contributor to tissue stiffness
    41DermatopontinDptQ9QZZ6243A proteoglycan-binding cell adhesion protein that
    potentially functions in cell-matrix interactions through
    integrins; may enhance TGFB1 activity, inhibit cell
    proliferation, accelerate collagen fibril formation, and
    stabilize collagen fibrils against low-temperature
    dissociation

Supplementary Materials

  • Supplementary material for this article is available at http://advances.sciencemag.org/cgi/content/full/3/9/e1700764/DC1

    fig. S1. Comparision of the differences of the major proteins identified from TMS/mouse mammary tissue ECM versus those from lrECM hydrogel.

    fig. S2. Monitor tumor growth with x-ray–based imaging.

    fig. S3. Tumor development from the cancer cell–laden scaffolds in mice mammary tissues.

    fig. S4. Quantification of the capillary areas on the cross sections of the tumors.

    fig. S5. Histological examination of the tumors developed from the cancer cells grown on the PLGA scaffolds.

    fig. S6. Analysis of T47D and BT474 cell proliferation on the different scaffolds and the potential of using the systems in drug screening.

    fig. S7. Cancer cell survival and growth status on TMS after drug treatment.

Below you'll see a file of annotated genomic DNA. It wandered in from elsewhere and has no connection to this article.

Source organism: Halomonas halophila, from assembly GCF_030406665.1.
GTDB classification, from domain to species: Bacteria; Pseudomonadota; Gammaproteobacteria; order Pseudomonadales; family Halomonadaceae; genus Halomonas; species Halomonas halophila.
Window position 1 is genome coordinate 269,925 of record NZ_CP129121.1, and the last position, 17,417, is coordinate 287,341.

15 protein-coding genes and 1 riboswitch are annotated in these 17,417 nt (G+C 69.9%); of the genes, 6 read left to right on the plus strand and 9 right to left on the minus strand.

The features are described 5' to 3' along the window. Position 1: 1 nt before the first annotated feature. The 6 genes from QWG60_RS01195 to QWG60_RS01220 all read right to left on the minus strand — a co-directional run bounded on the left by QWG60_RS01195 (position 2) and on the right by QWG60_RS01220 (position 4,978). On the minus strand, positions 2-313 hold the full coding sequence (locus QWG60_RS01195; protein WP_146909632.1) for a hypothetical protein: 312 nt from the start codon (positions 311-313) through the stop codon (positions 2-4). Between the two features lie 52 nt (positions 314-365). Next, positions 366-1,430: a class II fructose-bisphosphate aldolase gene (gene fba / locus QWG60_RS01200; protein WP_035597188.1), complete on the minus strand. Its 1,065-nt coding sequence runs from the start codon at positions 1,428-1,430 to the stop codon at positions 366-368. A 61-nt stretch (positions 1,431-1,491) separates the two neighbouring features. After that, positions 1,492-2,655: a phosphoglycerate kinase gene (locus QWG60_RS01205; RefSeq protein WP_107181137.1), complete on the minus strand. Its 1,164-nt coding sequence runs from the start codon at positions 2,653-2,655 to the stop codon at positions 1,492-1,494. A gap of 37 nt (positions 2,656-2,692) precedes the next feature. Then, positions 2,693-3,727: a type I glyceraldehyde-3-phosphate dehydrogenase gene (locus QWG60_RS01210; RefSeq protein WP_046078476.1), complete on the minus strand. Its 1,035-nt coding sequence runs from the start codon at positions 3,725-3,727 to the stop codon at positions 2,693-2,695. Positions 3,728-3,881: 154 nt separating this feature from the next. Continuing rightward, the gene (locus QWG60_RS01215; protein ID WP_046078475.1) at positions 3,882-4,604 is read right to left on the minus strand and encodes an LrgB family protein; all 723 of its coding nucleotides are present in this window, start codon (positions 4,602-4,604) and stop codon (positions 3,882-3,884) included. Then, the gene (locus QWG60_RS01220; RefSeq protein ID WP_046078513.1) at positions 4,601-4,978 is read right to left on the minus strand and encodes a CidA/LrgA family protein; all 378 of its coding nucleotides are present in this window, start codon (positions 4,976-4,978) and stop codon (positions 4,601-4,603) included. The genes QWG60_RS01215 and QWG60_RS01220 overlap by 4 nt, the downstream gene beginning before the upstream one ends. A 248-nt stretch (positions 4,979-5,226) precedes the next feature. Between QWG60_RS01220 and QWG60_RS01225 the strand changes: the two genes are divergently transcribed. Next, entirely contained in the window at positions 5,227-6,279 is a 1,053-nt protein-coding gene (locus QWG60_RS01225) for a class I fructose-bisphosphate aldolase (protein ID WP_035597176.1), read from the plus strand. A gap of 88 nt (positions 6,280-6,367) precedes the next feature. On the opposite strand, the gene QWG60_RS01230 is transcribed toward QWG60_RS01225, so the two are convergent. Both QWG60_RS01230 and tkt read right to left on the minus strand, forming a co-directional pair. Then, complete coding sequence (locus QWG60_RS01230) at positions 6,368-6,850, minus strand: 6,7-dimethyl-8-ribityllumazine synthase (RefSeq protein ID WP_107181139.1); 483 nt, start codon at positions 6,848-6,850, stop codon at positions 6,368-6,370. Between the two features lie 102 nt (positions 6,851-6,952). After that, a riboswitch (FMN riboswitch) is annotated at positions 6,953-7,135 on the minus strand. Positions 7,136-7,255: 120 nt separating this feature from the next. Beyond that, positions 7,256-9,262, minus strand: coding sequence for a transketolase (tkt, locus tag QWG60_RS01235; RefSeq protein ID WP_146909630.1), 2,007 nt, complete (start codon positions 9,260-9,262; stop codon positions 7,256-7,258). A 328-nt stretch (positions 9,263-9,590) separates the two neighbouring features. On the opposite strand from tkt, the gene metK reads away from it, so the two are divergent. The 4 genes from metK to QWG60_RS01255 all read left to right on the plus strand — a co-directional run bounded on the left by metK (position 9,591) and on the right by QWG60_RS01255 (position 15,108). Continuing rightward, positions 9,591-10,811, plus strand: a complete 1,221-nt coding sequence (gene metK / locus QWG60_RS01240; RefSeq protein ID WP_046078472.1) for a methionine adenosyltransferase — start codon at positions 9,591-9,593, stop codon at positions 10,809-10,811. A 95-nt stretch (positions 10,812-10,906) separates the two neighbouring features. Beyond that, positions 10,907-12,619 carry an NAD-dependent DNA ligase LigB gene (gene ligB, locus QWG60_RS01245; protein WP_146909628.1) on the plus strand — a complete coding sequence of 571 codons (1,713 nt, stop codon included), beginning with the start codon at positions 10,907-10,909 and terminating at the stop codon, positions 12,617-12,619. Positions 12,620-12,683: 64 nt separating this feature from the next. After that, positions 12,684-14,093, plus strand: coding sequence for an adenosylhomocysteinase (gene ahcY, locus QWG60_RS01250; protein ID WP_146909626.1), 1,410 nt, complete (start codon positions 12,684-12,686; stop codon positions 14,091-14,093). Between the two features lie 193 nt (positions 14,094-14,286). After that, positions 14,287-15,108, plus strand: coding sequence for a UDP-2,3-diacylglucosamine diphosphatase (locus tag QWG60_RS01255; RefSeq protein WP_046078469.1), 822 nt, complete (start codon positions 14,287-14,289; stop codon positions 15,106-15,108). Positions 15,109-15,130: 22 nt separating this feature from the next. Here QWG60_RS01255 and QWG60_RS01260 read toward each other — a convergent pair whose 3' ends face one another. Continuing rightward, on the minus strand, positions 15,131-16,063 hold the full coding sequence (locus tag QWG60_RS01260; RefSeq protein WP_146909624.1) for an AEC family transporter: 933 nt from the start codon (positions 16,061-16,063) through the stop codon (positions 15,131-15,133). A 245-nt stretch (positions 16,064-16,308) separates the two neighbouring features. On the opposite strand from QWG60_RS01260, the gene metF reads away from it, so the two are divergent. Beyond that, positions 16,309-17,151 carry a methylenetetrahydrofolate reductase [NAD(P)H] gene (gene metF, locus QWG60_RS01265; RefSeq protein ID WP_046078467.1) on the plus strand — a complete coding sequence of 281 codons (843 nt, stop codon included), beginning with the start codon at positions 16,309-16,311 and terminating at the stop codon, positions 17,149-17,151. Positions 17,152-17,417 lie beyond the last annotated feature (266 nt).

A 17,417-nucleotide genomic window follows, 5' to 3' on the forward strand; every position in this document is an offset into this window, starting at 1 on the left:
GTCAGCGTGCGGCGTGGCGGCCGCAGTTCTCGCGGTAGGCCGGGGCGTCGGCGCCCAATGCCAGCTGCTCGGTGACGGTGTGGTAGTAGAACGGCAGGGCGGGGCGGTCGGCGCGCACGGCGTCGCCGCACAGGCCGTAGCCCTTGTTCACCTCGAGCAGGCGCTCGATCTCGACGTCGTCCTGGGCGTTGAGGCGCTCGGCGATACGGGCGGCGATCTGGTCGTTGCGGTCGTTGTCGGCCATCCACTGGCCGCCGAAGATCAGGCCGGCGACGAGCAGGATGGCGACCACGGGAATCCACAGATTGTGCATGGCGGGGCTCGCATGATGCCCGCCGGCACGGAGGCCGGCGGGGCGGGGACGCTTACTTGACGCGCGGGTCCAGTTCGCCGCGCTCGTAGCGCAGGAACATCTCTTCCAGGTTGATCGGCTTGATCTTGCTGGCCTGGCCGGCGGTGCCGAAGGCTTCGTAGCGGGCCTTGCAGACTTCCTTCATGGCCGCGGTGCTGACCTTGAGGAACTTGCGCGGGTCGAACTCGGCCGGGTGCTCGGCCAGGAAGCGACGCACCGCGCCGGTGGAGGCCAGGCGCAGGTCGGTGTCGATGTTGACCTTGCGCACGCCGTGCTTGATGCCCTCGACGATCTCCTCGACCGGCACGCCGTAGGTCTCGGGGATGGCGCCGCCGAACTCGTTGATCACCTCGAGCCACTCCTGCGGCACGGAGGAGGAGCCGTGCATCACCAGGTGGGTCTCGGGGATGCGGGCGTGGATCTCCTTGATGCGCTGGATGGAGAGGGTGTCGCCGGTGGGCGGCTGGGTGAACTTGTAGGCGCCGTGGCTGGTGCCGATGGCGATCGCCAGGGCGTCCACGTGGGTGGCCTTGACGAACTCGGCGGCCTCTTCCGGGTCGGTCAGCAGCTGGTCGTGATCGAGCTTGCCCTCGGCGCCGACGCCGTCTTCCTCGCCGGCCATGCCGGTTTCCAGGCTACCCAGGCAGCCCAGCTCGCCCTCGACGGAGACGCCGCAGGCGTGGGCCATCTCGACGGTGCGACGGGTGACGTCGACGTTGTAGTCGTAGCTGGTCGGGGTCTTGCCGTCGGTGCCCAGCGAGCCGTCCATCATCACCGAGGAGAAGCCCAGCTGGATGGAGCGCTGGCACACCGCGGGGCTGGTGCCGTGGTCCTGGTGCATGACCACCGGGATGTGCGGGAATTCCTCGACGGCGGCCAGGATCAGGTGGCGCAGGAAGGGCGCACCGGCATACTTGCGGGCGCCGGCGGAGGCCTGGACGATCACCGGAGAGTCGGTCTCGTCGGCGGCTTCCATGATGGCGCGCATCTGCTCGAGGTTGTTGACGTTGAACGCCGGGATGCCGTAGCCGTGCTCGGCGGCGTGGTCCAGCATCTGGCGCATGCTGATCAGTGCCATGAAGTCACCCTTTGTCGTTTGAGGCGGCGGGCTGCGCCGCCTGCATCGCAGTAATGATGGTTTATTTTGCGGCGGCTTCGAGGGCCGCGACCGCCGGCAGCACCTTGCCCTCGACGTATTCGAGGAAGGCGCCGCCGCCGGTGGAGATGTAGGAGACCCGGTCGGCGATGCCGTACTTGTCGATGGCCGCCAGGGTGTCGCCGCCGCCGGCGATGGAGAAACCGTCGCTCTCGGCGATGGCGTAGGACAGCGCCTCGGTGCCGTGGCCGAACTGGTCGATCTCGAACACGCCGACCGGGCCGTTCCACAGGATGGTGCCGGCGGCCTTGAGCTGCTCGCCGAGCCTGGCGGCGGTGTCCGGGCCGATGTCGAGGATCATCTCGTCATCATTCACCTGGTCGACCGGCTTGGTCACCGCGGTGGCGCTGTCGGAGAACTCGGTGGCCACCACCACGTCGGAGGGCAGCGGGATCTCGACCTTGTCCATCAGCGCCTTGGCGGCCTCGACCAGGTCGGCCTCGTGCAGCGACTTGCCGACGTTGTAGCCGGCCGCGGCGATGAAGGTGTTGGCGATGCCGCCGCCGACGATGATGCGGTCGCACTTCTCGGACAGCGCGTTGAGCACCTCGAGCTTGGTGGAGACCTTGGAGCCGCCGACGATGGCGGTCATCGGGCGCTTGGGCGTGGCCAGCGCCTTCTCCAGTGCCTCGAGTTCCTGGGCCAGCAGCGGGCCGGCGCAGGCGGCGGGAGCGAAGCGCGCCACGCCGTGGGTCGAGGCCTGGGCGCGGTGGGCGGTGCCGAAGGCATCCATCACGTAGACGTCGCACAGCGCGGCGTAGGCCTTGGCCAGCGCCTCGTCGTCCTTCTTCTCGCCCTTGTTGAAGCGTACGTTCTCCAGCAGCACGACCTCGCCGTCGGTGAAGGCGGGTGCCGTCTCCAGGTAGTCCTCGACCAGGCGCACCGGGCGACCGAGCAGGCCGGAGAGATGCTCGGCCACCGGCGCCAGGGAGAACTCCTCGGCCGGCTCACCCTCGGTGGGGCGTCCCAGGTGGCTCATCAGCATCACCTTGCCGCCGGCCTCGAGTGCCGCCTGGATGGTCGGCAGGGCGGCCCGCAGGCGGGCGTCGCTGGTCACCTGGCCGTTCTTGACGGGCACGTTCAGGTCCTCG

fig. S8. Cancer cell survival and growth status on PLGA scaffolds after drug treatment.

    table S1. The major proteins identified in the lrECM.

    movie S1. Testing the sponginess of the TMS scaffolds.

  • Supplementary Materials

    This PDF file includes:

    • fig. S1. Comparision of the differences of the major proteins identified from TMS/mouse mammary tissue ECM versus those from lrECM hydrogel.
    • fig. S2. Monitor tumor growth with x-ray–based imaging.
    • fig. S3. Tumor development from the cancer cell–laden scaffolds in mice mammary tissues.
    • fig. S4. Quantification of the capillary areas on the cross sections of the tumors.
    • fig. S5. Histological examination of the tumors developed from the cancer cells grown on the PLGA scaffolds.
    • fig. S6. Analysis of T47D and BT474 cell proliferation on the different scaffolds and the potential of using the systems in drug screening.
    • fig. S7. Cancer cell survival and growth status on TMS after drug treatment.
    • fig. S8. Cancer cell survival and growth status on PLGA scaffolds after drug treatment.
    • table S1. The major proteins identified in the lrECM.
    • Legend for movie S1

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    Other Supplementary Material for this manuscript includes the following:

    • movie S1. (.mp4 format). Testing the sponginess of the TMS scaffolds.